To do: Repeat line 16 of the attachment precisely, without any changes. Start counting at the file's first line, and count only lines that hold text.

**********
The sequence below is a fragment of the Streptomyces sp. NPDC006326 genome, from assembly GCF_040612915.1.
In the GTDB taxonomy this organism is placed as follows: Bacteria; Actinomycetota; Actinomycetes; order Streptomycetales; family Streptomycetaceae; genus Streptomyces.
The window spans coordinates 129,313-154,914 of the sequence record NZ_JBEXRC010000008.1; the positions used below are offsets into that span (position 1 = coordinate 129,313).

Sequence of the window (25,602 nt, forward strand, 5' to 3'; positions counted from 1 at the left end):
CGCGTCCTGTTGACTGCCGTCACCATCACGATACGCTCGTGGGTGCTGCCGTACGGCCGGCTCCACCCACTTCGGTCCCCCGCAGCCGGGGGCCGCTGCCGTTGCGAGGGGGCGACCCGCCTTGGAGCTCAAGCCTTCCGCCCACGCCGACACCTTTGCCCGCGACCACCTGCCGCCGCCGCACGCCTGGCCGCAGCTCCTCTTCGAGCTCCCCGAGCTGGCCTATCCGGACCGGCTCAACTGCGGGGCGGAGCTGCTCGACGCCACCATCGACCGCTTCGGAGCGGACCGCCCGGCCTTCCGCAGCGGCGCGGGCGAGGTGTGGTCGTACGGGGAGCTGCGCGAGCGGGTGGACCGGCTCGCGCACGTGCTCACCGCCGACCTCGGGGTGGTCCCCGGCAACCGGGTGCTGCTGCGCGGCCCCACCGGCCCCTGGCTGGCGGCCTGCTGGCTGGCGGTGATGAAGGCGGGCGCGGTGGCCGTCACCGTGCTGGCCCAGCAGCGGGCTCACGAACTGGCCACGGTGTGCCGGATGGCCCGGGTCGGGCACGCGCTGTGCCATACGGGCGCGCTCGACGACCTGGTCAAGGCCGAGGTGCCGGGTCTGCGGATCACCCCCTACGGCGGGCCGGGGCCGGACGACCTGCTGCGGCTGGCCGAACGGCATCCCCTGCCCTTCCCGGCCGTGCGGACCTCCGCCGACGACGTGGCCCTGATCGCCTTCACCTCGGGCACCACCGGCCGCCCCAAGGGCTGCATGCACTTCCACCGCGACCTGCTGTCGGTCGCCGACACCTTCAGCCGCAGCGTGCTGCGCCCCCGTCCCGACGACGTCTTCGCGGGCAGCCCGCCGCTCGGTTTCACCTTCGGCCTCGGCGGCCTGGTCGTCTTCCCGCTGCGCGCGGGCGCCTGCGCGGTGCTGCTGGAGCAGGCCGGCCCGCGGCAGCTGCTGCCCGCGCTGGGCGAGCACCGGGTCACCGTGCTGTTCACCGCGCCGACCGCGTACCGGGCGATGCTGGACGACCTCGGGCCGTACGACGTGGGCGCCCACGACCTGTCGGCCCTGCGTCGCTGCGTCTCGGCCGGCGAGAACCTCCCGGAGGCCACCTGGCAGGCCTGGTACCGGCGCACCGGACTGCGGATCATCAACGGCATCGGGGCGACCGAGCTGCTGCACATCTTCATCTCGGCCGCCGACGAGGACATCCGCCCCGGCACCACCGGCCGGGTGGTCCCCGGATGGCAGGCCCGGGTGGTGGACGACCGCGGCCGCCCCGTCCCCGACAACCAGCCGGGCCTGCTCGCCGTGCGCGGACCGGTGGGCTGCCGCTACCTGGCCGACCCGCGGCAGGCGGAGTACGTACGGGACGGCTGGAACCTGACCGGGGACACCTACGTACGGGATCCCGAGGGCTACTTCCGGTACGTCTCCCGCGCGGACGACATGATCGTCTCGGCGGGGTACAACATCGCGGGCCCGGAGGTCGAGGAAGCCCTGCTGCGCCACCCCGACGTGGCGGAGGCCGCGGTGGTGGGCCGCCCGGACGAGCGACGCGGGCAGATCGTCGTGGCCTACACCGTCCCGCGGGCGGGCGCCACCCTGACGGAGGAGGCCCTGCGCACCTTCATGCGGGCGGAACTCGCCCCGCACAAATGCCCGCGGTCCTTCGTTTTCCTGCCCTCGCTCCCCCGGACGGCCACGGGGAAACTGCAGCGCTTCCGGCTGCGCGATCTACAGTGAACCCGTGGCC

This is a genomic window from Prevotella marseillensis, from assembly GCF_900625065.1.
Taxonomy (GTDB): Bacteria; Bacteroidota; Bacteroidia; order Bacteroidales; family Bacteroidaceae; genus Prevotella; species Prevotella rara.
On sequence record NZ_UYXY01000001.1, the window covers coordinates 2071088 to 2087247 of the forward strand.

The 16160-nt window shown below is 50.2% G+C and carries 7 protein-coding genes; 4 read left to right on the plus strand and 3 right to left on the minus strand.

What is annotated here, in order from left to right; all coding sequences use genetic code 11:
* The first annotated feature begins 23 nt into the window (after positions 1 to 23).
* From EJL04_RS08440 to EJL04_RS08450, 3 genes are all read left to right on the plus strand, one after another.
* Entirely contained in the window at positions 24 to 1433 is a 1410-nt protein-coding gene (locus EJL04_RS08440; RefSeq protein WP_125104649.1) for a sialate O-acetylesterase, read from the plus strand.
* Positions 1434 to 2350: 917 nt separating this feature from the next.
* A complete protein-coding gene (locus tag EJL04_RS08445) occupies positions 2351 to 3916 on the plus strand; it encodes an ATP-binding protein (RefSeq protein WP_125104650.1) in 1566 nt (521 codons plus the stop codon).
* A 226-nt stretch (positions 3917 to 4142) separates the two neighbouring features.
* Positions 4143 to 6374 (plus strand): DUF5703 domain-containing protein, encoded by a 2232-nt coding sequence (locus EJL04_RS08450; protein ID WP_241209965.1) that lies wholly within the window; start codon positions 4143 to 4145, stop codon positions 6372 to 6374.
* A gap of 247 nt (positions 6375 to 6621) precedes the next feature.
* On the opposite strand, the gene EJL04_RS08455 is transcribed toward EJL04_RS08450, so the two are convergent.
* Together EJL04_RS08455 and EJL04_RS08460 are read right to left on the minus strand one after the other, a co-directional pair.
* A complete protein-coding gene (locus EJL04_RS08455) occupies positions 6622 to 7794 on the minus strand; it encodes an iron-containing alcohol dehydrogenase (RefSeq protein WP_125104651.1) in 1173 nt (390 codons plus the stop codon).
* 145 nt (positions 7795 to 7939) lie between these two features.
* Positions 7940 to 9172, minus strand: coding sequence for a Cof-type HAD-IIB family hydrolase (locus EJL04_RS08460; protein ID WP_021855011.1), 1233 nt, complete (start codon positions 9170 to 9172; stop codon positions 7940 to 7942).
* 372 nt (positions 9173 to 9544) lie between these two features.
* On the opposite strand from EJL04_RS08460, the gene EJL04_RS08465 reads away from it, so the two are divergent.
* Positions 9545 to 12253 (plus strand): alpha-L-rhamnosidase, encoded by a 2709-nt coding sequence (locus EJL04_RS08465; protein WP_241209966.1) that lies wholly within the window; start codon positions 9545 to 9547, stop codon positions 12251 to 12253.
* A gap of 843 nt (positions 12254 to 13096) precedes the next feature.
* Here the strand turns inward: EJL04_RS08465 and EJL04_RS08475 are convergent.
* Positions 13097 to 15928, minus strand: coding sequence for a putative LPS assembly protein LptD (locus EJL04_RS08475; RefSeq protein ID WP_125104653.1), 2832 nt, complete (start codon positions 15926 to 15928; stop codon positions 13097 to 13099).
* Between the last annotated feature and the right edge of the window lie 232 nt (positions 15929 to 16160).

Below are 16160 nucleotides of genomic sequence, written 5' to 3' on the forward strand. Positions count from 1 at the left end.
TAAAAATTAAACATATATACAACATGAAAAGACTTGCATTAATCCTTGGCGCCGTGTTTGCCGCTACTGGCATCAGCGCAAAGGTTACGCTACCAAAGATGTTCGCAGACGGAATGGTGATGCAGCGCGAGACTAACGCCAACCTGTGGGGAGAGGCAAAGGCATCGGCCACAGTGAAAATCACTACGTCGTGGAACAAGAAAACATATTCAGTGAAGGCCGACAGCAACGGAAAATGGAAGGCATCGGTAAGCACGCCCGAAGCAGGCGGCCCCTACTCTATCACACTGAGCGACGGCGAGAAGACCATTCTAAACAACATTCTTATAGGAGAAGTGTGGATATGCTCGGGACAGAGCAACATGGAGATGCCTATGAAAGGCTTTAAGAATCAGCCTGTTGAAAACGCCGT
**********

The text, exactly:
* A 226-nt stretch (positions 3917 to 4142) separates the two neighbouring features.